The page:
It’s not about the knitting

June 8 was Worldwide Knit In Public Day. I only know that because I follow the Prime Minister on Twitter, and she was tweeting about the cardigan she was knitting for her niece.

After the media’s republication of the Women’s Weekly cover of Gillard surrounded by balls of yarn, apparently knitting a toy kangaroo for the royal baby, a weird backlash started appearing in my social media feeds. ‘So what if the PM knits! What’s so bad about that? I know heaps of feminists who knit!’

And so on.

Well, I still have a problem with these images. And you know what: it’s not actually about the knitting. The problem is not that the PM knits. Knitting ­– does this really need to be spelled out? – is not, in and of itself, a conservative practice.

The problem centres on the decision to feature the PM in a mainstream women’s publication and to pose her for photographs designed to appeal to conservative stereotypes about women. See: the stay-at-home wife. The maternal grandmother who thinks of nothing but doting on her grandchildren and fawning on the royals. The spinster aunt who has more time on her hands than she knows what to do with. These stereotypes – broad generalisations that have long since developed a life apart from whatever material conditions produced them – do women no favours.

The most important question for feminists, I think, is how should we respond?

Assuming the images arose from a communications strategy decision from the PM’s office, it was a bad one. To be clear: a consistent image in the media shouldn’t be the thing that wins a politician an election. That should be, you know, policy. But given the swirling vortex where policy ought to be, the relentless pursuit of ‘personality’ and individual ‘authenticity’, and Gillard’s new appeal to pro-choice feminist sensibilities, it’s hard to see this as anything but badly misjudged, deeply contradictory PR.

There is also the possibility that, actually, the PM’s Press Office had less input into the Women’s Weekly’s presentation of the article than one might think. For what it’s worth, I don’t think it’s wise to underestimate the capabilities of the tabloid media. When I worked in commercial television, we used to see this in news production every day: the consistent manipulation of images and quotes to fit a predetermined narrative. It’s surprisingly easy to do, a scarily regular feature of every single commercial news bulletin and current affairs slot.

Working on that side of the fence, it doesn’t take long to develop a profound resentment towards the priorities and practices of commercial media: the stock footage of Indigenous kids playing on their front porch at night kept on file for the monthly ‘neglectful, alcoholic Aboriginal parents’ story; that same damning quote by the left-wing politician recycled every other week; the ability to manufacture drama out of the tiniest sliver of on-camera tension. It’s much less about conspiracy than it is about a lack of media ethics, opportunistic journalism, the primacy of advertising, and a complete and utter disregard for truth or accurate representation.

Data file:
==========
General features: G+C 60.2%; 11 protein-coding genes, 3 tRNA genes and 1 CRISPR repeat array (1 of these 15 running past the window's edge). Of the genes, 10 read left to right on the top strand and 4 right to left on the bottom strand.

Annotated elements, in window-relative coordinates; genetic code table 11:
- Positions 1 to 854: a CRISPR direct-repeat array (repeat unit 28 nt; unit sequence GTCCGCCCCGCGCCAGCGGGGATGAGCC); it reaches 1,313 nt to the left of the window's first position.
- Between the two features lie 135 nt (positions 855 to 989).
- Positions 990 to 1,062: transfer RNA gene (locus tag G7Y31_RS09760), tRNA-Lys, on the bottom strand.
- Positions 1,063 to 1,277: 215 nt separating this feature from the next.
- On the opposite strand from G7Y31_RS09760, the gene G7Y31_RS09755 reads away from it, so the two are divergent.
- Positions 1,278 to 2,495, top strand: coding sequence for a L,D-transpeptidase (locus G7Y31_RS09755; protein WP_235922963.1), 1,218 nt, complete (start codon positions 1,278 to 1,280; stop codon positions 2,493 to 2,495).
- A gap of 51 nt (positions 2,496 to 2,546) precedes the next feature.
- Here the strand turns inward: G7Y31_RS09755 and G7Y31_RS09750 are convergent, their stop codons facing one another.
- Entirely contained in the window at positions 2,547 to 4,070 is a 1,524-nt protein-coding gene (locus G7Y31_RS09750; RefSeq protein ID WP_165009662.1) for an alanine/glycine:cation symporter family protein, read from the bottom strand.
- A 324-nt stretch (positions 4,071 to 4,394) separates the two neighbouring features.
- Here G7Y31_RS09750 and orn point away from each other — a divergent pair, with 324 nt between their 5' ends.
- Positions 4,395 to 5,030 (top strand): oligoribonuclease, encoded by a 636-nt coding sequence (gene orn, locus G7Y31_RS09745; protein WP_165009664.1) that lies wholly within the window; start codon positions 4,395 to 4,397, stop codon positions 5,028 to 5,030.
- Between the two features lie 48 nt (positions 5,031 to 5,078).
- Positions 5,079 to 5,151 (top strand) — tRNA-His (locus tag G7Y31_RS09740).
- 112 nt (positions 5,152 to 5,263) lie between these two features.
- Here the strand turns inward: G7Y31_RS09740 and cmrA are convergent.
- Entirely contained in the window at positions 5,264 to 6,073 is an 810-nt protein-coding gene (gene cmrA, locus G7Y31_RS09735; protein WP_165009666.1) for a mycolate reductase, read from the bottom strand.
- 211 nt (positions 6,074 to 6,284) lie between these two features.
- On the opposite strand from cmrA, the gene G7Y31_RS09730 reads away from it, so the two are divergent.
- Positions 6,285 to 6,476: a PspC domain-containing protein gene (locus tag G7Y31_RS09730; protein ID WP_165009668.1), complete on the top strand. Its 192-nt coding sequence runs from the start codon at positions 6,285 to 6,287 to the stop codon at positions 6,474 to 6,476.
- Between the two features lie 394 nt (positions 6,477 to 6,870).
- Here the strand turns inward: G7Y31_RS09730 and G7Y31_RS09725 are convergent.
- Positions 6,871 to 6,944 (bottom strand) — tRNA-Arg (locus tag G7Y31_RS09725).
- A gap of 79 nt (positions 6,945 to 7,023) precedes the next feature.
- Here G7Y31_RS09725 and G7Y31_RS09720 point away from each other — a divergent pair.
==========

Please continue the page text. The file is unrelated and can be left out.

Far from being a conspiracy, what’s much more likely is that WW decided to go with the photographs they had and completely rework the feature content to their own specifications, ignoring any PR directives from the PM’s Press Office.

But in a way that’s beside the point. The point is: feminists should reject such blatant appeals to conservative stereotypes about women, whether they are constructed by the media about women, or a deliberate PR strategy from the Prime Minister’s office. Such characterisations are reductive and reactionary. If it were anyone else, we’d be furious – and rightly so.

Stephanie Convery

Stephanie Convery is the deputy culture editor of Guardian Australia and the former deputy editor of Overland. On Twitter, she is @gingerandhoney.

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Overland is a not-for-profit magazine with a proud history of supporting writers, and publishing ideas and voices often excluded from other places.

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  1. I don’t think I entirely agree with this. I think she displays a remarkable sense of humor in knitting a (probably) woollen kangaroo – two great Aussie icons hand-made in Australia, instead of some ultra-expensive conservative piece of silverware that the kid would never enjoy, unless it can play frisbees in the palace halls with it.
    As for conservative PR, I’d much rather see Gillard with her fluffy balls than Abbott with his!

      1. I pray for you Stephanie. This is what I pray, ‘Dear God, please give Stephanie the wisdom to shut her mouth until she knows what she’s talking about’.

  2. Am I the only one who thinks that the decision to facilitate/allow this approach was taken by the PMs office because it keeps the media-cycle focus on gender, and talking about gender and sexism is the one area where Gillard is picking up strong support?